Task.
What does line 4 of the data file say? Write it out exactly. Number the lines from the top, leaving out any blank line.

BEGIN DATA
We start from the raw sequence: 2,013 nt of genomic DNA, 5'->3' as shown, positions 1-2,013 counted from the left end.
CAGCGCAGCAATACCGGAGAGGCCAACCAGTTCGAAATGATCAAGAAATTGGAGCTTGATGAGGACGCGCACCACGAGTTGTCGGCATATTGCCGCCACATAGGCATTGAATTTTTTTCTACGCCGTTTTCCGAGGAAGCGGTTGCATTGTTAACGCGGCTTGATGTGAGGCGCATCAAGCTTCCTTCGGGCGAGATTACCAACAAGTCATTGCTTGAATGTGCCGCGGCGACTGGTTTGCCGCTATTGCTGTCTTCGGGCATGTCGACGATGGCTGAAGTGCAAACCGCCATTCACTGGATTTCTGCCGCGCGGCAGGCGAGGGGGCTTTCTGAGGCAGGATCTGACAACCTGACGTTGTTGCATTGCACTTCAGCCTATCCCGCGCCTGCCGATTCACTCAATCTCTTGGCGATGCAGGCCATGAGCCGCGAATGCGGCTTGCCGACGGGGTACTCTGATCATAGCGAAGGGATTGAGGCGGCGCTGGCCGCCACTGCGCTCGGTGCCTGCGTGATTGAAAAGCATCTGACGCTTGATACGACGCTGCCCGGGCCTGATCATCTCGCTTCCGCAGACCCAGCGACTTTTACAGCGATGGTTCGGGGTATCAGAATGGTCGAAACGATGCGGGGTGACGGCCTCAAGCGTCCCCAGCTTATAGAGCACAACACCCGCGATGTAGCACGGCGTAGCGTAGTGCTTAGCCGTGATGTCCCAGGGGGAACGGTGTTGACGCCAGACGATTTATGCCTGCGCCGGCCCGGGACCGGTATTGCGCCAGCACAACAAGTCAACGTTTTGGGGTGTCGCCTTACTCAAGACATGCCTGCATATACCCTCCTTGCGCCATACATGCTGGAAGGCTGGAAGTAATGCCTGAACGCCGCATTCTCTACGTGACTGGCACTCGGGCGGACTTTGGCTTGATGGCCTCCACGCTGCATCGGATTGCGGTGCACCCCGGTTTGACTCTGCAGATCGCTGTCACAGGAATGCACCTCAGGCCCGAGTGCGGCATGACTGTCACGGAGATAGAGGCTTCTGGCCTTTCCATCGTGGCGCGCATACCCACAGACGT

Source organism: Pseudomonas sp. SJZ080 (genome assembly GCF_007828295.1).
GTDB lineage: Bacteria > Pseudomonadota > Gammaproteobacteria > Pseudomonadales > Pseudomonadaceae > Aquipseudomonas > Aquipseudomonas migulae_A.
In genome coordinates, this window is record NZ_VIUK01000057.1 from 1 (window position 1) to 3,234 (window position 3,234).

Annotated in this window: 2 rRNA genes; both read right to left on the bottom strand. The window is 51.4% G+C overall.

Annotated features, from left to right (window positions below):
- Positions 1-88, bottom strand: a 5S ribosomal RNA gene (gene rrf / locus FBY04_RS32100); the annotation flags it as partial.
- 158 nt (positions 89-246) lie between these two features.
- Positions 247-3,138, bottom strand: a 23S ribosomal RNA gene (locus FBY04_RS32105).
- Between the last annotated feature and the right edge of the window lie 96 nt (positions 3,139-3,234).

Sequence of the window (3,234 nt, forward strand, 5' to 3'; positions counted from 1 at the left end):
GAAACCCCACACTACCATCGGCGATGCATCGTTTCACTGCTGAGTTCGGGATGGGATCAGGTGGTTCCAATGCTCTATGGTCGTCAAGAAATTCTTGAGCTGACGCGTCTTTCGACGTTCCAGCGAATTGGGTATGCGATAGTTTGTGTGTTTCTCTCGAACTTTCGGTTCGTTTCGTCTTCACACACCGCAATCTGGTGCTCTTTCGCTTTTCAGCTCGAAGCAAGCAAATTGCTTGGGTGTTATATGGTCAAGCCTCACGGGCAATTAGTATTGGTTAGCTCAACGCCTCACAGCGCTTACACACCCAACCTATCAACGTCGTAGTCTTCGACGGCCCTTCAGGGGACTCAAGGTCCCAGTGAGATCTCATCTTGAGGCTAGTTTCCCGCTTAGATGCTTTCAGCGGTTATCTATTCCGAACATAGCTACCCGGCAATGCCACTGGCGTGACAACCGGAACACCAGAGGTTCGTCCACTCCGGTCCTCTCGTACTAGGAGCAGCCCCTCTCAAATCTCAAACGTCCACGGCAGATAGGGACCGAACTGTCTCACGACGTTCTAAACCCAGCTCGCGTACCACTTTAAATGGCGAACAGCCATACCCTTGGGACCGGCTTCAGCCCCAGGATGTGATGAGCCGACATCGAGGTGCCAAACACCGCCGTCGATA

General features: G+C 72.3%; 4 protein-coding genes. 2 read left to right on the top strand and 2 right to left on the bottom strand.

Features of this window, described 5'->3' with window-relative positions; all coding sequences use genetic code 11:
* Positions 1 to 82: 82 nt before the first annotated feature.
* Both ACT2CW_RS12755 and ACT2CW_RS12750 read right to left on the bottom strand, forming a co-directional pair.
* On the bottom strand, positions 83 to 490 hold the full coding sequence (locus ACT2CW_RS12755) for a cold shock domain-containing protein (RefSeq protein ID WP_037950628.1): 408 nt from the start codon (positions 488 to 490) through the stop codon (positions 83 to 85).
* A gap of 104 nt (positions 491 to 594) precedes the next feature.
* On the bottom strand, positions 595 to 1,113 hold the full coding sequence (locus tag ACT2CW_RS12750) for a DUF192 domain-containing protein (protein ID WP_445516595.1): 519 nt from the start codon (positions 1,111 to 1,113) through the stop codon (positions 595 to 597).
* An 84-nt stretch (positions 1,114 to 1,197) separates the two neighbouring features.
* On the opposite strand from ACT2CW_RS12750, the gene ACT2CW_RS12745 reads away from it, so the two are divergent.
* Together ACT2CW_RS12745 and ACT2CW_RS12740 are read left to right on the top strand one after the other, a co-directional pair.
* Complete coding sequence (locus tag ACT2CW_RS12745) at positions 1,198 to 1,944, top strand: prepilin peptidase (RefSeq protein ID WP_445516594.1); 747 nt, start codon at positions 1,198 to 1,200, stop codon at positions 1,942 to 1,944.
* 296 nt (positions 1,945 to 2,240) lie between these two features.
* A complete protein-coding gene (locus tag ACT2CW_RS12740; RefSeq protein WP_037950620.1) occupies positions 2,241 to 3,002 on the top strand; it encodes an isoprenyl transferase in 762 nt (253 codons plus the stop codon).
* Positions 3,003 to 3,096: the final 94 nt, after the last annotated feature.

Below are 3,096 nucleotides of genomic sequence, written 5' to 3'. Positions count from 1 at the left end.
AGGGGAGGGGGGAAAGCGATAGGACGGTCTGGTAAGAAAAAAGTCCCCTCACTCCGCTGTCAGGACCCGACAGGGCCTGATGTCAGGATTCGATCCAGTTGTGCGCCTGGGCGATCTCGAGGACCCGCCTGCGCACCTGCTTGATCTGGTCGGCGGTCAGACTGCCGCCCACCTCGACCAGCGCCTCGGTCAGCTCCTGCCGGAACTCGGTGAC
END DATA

GTDB lineage: Bacteria > Pseudomonadota > Gammaproteobacteria > Pseudomonadales > Pseudomonadaceae > Aquipseudomonas > Aquipseudomonas migulae_A.